COVID-19 is the gravest health threat to emerge around the globe in the last hundred years.
Not only is this virus a health crisis, but it has also morphed into an acute financial crisis as entire industries are impacted and economies are hit badly.
The difference now is that countries are equipped with central banks, which can act to prop a country’s economy up using both monetary and fiscal stimuli.
During this crisis, numerous countries have taken the drastic step of cutting interest rates to boost economic growth.
Colombia’s central rate has cut rates seven times in a row to a record low of 1.75%, while Mexico has recently cut its rates for the eleventh consecutive time to 4.25%.
In the US, the Federal Reserve has slashed rates to rock-bottom levels and maintains that they will stay “lower for longer” until inflation hits 2% and a wider economic recovery is seen.
And in the UK, the Bank of England is preparing to cut rates to below zero in 2021 as the pandemic ravages the country’s economy.
As it stands, low rates are fast becoming the norm but are they good for stocks?
Capital needs a place to go
The immediate implication of lower interest rates is that savers lose out as they park their money in bank deposits or money market funds.
Local banks have been lowering their deposit rates in response to lower rates around the world.
This trend has pushed investors to seek avenues for higher returns, thus encouraging risk-seeking behaviour.
A good indication may be the recent craze over technology IPOs.
With the bulk of old-economy stocks performing poorly, the excess capital from disgruntled savers will naturally flow to companies that offer brighter growth prospects.
What investors face is an increasingly bifurcated market – the cheap stocks remain cheap or see their valuations plunge even lower, while the red-hot, popular stocks get pushed to sky-high valuations.
In a nutshell, you should be wary if you think of investing in stocks that promise a higher return, as it may imply that they are hyped up.
Binging on cheap debt
It’s not only investors’ attitude that changes with such low rates, but companies are also guilty of partaking in riskier behaviour.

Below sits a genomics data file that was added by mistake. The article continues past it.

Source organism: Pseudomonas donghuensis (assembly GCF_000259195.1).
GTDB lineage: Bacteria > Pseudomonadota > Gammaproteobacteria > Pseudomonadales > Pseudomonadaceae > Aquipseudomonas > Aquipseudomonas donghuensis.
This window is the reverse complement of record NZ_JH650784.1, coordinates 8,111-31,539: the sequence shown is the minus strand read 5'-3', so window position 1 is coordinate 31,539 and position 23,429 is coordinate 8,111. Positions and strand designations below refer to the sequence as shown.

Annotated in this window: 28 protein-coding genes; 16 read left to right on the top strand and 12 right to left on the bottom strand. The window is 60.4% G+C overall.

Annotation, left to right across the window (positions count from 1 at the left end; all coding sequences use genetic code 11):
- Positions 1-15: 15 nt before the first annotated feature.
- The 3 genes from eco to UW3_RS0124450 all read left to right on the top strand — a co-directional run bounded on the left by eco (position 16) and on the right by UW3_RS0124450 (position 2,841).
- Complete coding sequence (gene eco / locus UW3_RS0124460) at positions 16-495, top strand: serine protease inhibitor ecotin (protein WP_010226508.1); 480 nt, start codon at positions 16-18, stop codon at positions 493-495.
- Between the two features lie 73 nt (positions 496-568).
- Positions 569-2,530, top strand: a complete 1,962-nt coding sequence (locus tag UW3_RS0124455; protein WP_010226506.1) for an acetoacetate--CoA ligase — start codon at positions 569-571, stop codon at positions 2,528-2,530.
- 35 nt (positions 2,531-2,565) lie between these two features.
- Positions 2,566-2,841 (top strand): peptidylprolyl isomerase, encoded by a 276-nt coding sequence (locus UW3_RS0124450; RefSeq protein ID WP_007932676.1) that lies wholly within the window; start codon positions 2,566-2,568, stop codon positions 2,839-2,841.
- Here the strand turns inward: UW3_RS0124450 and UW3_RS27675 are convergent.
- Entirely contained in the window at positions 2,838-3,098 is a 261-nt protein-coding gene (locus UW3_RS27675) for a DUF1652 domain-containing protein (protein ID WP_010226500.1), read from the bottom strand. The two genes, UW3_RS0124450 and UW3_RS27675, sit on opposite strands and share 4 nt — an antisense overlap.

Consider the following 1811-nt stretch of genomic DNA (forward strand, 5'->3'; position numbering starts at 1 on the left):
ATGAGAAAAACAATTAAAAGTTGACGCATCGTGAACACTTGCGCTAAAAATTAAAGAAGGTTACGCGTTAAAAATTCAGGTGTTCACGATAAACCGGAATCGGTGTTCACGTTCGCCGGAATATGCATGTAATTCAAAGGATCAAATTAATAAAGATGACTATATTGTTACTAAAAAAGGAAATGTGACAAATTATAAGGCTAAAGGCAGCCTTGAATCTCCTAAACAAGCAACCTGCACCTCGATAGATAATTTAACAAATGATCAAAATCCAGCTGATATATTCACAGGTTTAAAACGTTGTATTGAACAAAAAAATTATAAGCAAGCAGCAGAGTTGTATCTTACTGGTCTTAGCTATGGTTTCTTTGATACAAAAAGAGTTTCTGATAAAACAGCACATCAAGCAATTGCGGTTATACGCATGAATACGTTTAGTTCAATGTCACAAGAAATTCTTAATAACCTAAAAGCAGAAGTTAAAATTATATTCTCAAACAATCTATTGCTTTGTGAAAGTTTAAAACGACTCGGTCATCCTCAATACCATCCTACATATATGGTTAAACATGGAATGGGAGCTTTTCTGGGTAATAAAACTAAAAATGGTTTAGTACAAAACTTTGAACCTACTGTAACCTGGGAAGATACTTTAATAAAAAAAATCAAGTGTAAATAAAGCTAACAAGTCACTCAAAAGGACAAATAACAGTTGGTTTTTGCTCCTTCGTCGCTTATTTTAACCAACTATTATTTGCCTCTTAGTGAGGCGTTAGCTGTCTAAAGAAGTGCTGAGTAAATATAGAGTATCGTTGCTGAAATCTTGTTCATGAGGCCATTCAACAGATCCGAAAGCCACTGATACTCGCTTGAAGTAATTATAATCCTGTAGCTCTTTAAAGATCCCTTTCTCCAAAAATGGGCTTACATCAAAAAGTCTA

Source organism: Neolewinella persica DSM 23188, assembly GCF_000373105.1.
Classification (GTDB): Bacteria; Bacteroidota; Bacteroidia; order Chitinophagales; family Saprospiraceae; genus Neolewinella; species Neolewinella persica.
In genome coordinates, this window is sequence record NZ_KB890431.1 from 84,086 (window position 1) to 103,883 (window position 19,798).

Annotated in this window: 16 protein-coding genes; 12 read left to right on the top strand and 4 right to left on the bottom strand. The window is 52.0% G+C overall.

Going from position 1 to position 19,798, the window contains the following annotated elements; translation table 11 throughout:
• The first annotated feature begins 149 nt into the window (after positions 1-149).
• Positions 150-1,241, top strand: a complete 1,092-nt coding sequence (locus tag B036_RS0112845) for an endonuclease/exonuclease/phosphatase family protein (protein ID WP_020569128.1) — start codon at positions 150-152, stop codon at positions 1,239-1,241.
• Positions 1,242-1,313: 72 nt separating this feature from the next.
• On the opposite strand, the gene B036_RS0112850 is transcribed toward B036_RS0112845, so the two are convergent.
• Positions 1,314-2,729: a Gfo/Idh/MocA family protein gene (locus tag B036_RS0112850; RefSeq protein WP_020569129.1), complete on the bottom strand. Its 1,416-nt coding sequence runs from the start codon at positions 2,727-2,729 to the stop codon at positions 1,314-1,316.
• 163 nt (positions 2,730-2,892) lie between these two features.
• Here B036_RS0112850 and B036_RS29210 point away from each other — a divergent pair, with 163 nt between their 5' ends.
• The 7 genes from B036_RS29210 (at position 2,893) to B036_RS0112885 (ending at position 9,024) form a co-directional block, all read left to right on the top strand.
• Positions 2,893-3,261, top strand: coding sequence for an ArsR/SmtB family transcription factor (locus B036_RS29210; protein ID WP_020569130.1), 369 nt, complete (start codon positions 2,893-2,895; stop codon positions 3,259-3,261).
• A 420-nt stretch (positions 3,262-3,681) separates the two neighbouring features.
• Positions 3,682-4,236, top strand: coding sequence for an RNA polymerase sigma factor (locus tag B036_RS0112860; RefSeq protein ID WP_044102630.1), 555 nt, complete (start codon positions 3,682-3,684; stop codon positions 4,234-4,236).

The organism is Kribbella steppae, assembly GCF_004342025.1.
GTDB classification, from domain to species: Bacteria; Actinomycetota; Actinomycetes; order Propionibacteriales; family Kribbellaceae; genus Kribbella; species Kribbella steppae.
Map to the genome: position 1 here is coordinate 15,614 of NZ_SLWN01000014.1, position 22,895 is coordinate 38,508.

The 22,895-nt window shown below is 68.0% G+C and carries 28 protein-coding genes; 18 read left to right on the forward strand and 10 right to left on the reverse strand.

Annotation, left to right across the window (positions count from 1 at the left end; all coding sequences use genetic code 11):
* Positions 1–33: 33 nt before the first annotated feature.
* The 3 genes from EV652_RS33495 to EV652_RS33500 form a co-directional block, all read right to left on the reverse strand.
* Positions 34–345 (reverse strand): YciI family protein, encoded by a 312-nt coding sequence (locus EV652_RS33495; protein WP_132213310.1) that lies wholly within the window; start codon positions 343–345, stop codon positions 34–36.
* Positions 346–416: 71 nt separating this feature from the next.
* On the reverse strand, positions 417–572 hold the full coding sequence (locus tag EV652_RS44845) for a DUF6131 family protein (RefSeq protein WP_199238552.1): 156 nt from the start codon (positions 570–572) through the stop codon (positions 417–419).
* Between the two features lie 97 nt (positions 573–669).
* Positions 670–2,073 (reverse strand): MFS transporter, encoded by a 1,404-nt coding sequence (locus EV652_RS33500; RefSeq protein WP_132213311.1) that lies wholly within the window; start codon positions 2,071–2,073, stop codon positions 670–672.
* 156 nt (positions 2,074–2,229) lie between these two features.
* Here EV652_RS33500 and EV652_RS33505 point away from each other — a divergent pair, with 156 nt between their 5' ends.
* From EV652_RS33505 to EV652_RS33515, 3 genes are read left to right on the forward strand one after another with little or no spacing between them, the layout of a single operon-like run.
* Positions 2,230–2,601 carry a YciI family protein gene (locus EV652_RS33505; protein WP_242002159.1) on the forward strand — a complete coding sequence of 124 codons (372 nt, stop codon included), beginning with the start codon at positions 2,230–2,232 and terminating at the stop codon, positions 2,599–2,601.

Companies may view low interest rates as a perfect opportunity to load up on more debt to fund their growth plans.
That is the expectation.
After all, the aim of keeping rates low is to stimulate borrowing, creating a virtuous cycle where businesses borrow cheaply to invest in productive assets and ventures.
However, taken to the extreme, some companies may start binging on cheap debt and end up overextending themselves.
Risks still abound as the COVID-19 pandemic is far from over, and no one knows what the new normal may look like.
The good and the bad
Low interest rates do benefit REITs, though, as such property-owning vehicles rely on a steady stream of debt to fund their operations.
Several REITs have embarked on acquisitions in recent weeks as borrowing costs remain low and asset prices become more attractive.
On the flip side, bank stocks generally do not perform well in a low interest rate environment.
Banks make money by taking in deposits from customers and then lending this money out to businesses, earning the difference in rates (known as the “spread”).
Lower rates mean that banks earn less interest from loans, while rock-bottom deposit rates mean that their spread keeps getting compressed further, putting a damper on banks’ earnings.
If rates remain low for a prolonged period, it signals that the economy is faring poorly.
By extension, this also implies that inflation is low as weak demand for goods and services results in businesses being unable to charge more.
Low rates are generally symptomatic of a weak economy with high unemployment rates and poor business prospects.
In such a scenario, stocks are not expected to perform well as their underlying businesses will struggle.
Although companies may be able to borrow cheaply, it does not always mean that they have avenues to grow their top and bottom lines as the overall outlook may remain muted.
Get Smart: A double-edged sword
There’s no easy answer as to whether low rates are good or bad for stocks.
For some sectors, low rates could be a boon; but for others, it may signal more trouble ahead.
Investors should also be wary of unintended consequences, where companies over-borrow and get themselves in trouble.
Low rates are a double-edged sword that you need to assess warily before making any investment decisions.
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Disclaimer: Royston Yang does not own shares in any of the companies mentioned.